Where is you, Chiron?
I’m me, man. I ain’t tryin’ to be nothin’ else.
Does Moonlight need another glowing review? At this juncture, shouldn’t the reviewer have something new to say or else just let it go? The answers are, probably, “no” and “yes,” but I’m ignoring all that because, whether or not it needs another effusive review about how transcendent it is, Moonlight is getting one. I admit going into this movie a big cynically; I was expecting it to fail to live up to expectations and I’ll admit, it takes a few minutes to really show you how special it is, but it didn’t just live up to my expectations, it far surpassed them. Moonlight, as if anyone needs a pitch, is the story of a young black man, told in three separate chapters in which he’s played by three different actors as a young child, a high-schooler and a young adult gangbanger. The script is incredibly well-done and not just structurally; it’s filled with dialogue that is both incredibly real and somehow also aching and profound. But it’s also spare; the main character speaks only occasionally and very briefly, but we find ourselves sucked right into his world in a really powerful way. It’s a slow film that’s remarkable in almost every way, really. Jenkins’ direction is rooted in harsh reality, but it finds a beautiful, minimal poetry. The score/soundscape is beautifully done by Nicholas Britell and the cinematography by James Laxton is gorgeous in a quiet, atmospheric way. The performances add up to the best ensemble of the year. The three Chirons are all excellent, particularly Ashton Sanders who finds both a horrible vulnerability and a powerful resentment in the high-school age Chiron and Trevante Rhodes who creates a genuinely tragic figure in the final section as the young man version of Chiron, a version that puts up an intense front, but hides sorrow behind his eyes. Chiron’s friend Kevin is particularly well done by Andre Holland in the final section of the film, but Jharrel Jerome has an easy, natural charisma as the teenage Kevin. Naomi Harris is a revelation as Chiron’s drug-addicted mother; it’s a part that could easily slip into cliché, but Harris gives the performance incredible heart. Mahershala Ali is wonderful in the first section as a troubled drug dealer who finds himself taking the young Chiron under his wing. This movie is filled with moments of incredible power: a swimming lesson in the first segment and the painful scene that closes that scene; a pained, gorgeous moment of connection on the beach and a raw moment of rage in the second; a lengthy section at a diner in the third. These are moments that are among some of the truly great film scenes. It’s a movie of undeniable, powerful humanity that marshals all of the excellence on display above into a movie that is somehow still more than the sum of its already wonderful parts. It’s a deeply moving, powerfully emotional experience and one that has stuck with me for weeks now. Moonlight isn’t a movie you’ll soon forget. 4 stars.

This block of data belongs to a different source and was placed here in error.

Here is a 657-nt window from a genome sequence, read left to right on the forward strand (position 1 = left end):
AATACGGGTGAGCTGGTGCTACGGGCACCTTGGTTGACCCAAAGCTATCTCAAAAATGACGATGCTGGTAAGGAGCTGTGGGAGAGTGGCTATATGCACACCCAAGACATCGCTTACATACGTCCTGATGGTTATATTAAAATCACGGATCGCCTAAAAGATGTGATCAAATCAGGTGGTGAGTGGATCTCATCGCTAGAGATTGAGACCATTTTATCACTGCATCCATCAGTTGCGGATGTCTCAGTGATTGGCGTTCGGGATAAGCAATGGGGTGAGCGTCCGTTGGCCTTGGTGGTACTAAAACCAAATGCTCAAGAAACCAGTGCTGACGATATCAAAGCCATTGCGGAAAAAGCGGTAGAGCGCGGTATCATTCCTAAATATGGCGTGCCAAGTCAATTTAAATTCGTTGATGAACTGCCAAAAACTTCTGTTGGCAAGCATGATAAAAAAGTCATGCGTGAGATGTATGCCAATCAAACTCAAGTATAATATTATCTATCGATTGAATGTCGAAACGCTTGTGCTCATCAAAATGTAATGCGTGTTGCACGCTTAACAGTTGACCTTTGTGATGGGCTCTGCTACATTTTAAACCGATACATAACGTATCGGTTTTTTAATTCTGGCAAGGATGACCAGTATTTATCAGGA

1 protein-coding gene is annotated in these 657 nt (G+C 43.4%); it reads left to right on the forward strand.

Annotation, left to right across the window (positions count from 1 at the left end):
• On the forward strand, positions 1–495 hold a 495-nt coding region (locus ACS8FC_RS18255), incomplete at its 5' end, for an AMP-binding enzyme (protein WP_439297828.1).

tl;dr – deeply moving, intensely evocative film musters a brilliant creative team and still manages to be more than the sum of its parts. 4 stars.